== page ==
But Luther also had a horror of "lack of good order" -- i.e., of Christians asserting rights and privileges for themselves to the detriment of the congreation or church. All Christians are preachers by virtue of their baptism, true; but it is disruptive -- and counter to the clear proclamation of the Gospel -- if everyone preaches at once. The duties commonly associated with pastoral ministry (and that does not include office administration or budget balancing) do indeed belong to the whole Christian community, and not just to one class. "[But just so] because all of these things are the common property of all Christians, ... no one is allowed to proceed into the midst [of Christians] by his [or her] own authority and seize for himself [or herself] what belongs to all."

Ordination, on his view, then, is the mark that the one being ordained is authorized by the entire community to minister by "teaching, preaching and announcing the Word, baptizing, consecration or administering the Eucharist, absolving or binding sins, praying for others, sacrificing, and judging concerning all doctrines and spirits". This authorization is more, however and therefore, than the "delegation" of some duties to one or two people for the sake of efficiency. The concern for good order is a concern that the entire body be served.

As we know from the Lutheran confessions, the office of the (ordained) ministry is God-established to "secure" faith in the Gospel. It is an essential mark of the Church. (One could draw a pretty good case for the necessity of bishops on the basis of that reading, too.) If the "office" is to serve its function under the Gospel, it must be administered by the whole Church, not just individuals or a clique of a few individuals. Thus, ordination roots completely in the wider Church. One may preach and teach only with the proper authorization, in Lutheran terms, a "proper call." (Note: The call comes, not from God in some inchoate and individualized way, but through the Church, the Body, the community.)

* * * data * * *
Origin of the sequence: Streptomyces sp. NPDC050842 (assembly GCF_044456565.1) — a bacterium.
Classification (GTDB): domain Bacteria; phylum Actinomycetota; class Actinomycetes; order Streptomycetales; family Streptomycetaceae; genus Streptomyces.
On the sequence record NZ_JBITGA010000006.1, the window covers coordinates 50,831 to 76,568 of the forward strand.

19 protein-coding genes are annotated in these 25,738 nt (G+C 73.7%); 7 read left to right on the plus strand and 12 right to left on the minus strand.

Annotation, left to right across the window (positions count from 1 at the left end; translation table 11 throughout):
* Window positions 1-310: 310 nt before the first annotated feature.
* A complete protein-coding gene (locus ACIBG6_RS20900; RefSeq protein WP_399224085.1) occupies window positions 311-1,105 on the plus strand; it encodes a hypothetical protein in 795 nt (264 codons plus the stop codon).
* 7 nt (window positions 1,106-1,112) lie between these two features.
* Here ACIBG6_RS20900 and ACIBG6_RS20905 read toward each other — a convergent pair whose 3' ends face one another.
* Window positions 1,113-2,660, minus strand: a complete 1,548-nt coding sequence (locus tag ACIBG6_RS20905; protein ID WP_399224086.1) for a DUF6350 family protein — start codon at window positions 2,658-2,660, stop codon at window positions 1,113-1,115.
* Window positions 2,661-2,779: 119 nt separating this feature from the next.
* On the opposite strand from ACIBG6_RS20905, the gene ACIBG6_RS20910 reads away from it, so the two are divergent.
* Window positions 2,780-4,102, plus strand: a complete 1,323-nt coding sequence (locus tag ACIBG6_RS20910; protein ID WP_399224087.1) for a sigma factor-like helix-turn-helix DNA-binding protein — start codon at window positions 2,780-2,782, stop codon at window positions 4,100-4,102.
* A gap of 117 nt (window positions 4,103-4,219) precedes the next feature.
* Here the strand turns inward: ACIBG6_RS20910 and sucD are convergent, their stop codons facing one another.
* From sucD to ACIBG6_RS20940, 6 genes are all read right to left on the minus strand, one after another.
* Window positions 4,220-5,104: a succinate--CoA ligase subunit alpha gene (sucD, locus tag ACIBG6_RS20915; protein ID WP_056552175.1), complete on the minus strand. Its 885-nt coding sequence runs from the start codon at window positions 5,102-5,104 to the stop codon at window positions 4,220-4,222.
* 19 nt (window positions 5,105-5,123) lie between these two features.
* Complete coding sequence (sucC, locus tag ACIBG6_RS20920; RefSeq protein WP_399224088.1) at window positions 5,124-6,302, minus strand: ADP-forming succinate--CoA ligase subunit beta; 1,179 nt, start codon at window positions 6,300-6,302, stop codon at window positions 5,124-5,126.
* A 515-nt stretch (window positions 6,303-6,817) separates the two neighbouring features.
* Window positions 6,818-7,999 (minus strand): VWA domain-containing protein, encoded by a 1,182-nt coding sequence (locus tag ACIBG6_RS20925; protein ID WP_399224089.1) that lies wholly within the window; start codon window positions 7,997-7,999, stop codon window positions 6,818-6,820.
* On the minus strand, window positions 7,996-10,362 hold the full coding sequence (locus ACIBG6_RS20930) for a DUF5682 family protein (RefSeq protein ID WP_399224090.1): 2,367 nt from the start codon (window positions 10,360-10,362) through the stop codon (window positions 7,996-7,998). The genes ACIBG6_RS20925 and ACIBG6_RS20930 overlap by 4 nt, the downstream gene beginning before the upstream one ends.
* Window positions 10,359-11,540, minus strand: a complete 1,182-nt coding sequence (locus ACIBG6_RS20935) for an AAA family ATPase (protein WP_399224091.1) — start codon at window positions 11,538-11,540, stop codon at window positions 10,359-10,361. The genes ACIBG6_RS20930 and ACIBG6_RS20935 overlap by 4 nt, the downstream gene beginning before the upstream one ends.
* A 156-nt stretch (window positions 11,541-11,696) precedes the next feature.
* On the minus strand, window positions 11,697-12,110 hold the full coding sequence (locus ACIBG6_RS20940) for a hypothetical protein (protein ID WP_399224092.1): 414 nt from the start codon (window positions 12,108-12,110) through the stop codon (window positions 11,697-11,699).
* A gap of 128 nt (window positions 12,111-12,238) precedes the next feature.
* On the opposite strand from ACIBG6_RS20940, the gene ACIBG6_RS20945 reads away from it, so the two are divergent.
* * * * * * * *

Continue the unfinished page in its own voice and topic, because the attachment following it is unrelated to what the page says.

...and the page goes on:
Before I draw my own deductions from this article and show the reason I recommend the article, let me direct you to another place. The Fall 2005 issue of Word & World (the theology journal published at Luther Seminary in Saint Paul) focuses on "Work and Witness." In his editor's introduction to the number, Fred Gaiser demonstrates that two very popular quotes attributed to Luther never passed Luther's lips:

The maid who sweeps her kitchen is doing the will of God just as much as the monk who prays -- not because she may sing a Christian hymn as she sweeps but because God loves clean floors. The Christian shoemaker does his Christian duty not by putting little crosses on the shoes, but by making good shoes, because God is interested in good craftsmanship.

If I believed the world were to end tomorrow, I would still plant a tree today.